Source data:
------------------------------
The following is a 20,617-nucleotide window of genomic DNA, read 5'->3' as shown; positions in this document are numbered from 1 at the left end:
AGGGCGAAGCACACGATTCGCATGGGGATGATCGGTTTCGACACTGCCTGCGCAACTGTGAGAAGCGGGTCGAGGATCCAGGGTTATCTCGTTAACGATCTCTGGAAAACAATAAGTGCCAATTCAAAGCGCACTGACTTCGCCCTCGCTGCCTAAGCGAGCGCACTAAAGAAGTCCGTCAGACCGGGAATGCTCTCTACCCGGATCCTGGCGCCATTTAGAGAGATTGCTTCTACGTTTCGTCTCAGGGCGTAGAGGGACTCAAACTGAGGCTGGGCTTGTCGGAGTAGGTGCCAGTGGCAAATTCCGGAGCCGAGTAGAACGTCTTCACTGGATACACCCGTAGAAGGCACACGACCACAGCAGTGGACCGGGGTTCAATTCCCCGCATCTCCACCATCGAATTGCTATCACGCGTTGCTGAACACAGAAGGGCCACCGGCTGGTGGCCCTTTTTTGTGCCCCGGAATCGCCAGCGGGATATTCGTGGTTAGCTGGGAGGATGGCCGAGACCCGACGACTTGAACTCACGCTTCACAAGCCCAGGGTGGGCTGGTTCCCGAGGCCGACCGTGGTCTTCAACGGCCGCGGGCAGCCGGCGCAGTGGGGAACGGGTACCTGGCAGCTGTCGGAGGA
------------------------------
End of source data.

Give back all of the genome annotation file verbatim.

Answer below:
The following is a 20,617-nucleotide window of genomic DNA, read 5'->3' as shown; positions in this document are numbered from 1 at the left end:
AGGGCGAAGCACACGATTCGCATGGGGATGATCGGTTTCGACACTGCCTGCGCAACTGTGAGAAGCGGGTCGAGGATCCAGGGTTATCTCGTTAACGATCTCTGGAAAACAATAAGTGCCAATTCAAAGCGCACTGACTTCGCCCTCGCTGCCTAAGCGAGCGCACTAAAGAAGTCCGTCAGACCGGGAATGCTCTCTACCCGGATCCTGGCGCCATTTAGAGAGATTGCTTCTACGTTTCGTCTCAGGGCGTAGAGGGACTCAAACTGAGGCTGGGCTTGTCGGAGTAGGTGCCAGTGGCAAATTCCGGAGCCGAGTAGAACGTCTTCACTGGATACACCCGTAGAAGGCACACGACCACAGCAGTGGACCGGGGTTCAATTCCCCGCATCTCCACCATCGAATTGCTATCACGCGTTGCTGAACACAGAAGGGCCACCGGCTGGTGGCCCTTTTTTGTGCCCCGGAATCGCCAGCGGGATATTCGTGGTTAGCTGGGAGGATGGCCGAGACCCGACGACTTGAACTCACGCTTCACAAGCCCAGGGTGGGCTGGTTCCCGAGGCCGACCGTGGTCTTCAACGGCCGCGGGCAGCCGGCGCAGTGGGGAACGGGTACCTGGCAGCTGTCGGAGGA